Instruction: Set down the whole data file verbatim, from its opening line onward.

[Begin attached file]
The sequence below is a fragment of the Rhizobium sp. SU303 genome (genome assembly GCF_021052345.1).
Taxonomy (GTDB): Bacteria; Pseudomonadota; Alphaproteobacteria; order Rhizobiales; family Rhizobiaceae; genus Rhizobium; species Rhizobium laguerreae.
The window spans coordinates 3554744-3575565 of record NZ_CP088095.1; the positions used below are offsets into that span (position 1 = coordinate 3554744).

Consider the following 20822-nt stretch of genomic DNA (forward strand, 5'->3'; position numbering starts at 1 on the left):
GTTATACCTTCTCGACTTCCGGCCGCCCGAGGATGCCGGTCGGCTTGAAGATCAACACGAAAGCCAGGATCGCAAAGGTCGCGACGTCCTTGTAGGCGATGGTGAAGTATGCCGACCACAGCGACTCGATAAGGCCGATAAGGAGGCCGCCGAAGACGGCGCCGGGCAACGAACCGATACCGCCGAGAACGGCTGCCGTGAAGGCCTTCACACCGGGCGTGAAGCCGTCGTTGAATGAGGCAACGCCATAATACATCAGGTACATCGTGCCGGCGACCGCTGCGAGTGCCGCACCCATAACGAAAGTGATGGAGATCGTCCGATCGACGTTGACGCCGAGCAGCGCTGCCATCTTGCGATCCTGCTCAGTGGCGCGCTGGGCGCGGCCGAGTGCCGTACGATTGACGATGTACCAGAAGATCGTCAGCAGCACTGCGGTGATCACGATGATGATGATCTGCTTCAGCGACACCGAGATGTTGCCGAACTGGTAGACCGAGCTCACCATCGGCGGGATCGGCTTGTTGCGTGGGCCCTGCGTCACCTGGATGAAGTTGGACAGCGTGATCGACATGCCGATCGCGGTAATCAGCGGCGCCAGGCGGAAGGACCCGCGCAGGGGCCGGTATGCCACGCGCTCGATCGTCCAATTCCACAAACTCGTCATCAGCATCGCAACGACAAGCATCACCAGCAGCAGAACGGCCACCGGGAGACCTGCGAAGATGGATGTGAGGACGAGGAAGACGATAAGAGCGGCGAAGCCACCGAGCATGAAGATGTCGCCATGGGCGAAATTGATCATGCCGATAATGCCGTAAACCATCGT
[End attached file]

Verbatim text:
The sequence below is a fragment of the Rhizobium sp. SU303 genome (genome assembly GCF_021052345.1).
Taxonomy (GTDB): Bacteria; Pseudomonadota; Alphaproteobacteria; order Rhizobiales; family Rhizobiaceae; genus Rhizobium; species Rhizobium laguerreae.
The window spans coordinates 3554744-3575565 of record NZ_CP088095.1; the positions used below are offsets into that span (position 1 = coordinate 3554744).

Consider the following 20822-nt stretch of genomic DNA (forward strand, 5'->3'; position numbering starts at 1 on the left):
GTTATACCTTCTCGACTTCCGGCCGCCCGAGGATGCCGGTCGGCTTGAAGATCAACACGAAAGCCAGGATCGCAAAGGTCGCGACGTCCTTGTAGGCGATGGTGAAGTATGCCGACCACAGCGACTCGATAAGGCCGATAAGGAGGCCGCCGAAGACGGCGCCGGGCAACGAACCGATACCGCCGAGAACGGCTGCCGTGAAGGCCTTCACACCGGGCGTGAAGCCGTCGTTGAATGAGGCAACGCCATAATACATCAGGTACATCGTGCCGGCGACCGCTGCGAGTGCCGCACCCATAACGAAAGTGATGGAGATCGTCCGATCGACGTTGACGCCGAGCAGCGCTGCCATCTTGCGATCCTGCTCAGTGGCGCGCTGGGCGCGGCCGAGTGCCGTACGATTGACGATGTACCAGAAGATCGTCAGCAGCACTGCGGTGATCACGATGATGATGATCTGCTTCAGCGACACCGAGATGTTGCCGAACTGGTAGACCGAGCTCACCATCGGCGGGATCGGCTTGTTGCGTGGGCCCTGCGTCACCTGGATGAAGTTGGACAGCGTGATCGACATGCCGATCGCGGTAATCAGCGGCGCCAGGCGGAAGGACCCGCGCAGGGGCCGGTATGCCACGCGCTCGATCGTCCAATTCCACAAACTCGTCATCAGCATCGCAACGACAAGCATCACCAGCAGCAGAACGGCCACCGGGAGACCTGCGAAGATGGATGTGAGGACGAGGAAGACGATAAGAGCGGCGAAGCCACCGAGCATGAAGATGTCGCCATGGGCGAAATTGATCATGCCGATAATGCCGTAAACCATCGT